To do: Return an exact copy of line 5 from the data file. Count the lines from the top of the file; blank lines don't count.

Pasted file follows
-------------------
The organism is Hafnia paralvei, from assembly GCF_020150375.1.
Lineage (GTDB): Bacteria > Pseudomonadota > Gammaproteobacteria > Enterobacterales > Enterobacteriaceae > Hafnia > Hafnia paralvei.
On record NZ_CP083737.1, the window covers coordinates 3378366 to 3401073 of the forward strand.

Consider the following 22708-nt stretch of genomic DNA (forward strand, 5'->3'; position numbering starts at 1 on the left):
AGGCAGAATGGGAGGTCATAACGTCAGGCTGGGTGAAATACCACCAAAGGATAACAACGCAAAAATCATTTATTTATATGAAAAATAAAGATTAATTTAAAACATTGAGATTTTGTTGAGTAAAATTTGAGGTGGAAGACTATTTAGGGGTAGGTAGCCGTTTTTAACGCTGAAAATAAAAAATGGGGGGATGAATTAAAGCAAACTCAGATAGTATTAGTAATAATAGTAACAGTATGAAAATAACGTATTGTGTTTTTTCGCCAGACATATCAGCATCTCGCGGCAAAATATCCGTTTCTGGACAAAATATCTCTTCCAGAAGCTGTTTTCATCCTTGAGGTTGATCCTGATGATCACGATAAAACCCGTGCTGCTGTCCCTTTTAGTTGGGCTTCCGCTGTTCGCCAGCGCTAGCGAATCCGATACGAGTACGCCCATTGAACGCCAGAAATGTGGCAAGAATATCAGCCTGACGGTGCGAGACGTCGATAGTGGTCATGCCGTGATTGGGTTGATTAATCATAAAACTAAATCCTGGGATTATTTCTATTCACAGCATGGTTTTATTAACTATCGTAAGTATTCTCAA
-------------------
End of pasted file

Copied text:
AGGCAGAATGGGAGGTCATAACGTCAGGCTGGGTGAAATACCACCAAAGGATAACAACGCAAAAATCATTTATTTATATGAAAAATAAAGATTAATTTAAAACATTGAGATTTTGTTGAGTAAAATTTGAGGTGGAAGACTATTTAGGGGTAGGTAGCCGTTTTTAACGCTGAAAATAAAAAATGGGGGGATGAATTAAAGCAAACTCAGATAGTATTAGTAATAATAGTAACAGTATGAAAATAACGTATTGTGTTTTTTCGCCAGACATATCAGCATCTCGCGGCAAAATATCCGTTTCTGGACAAAATATCTCTTCCAGAAGCTGTTTTCATCCTTGAGGTTGATCCTGATGATCACGATAAAACCCGTGCTGCTGTCCCTTTTAGTTGGGCTTCCGCTGTTCGCCAGCGCTAGCGAATCCGATACGAGTACGCCCATTGAACGCCAGAAATGTGGCAAGAATATCAGCCTGACGGTGCGAGACGTCGATAGTGGTCATGCCGTGATTGGGTTGATTAATCATAAAACTAAATCCTGGGATTATTTCTATTCACAGCATGGTTTTATTAACTATCGTAAGTATTCTCAA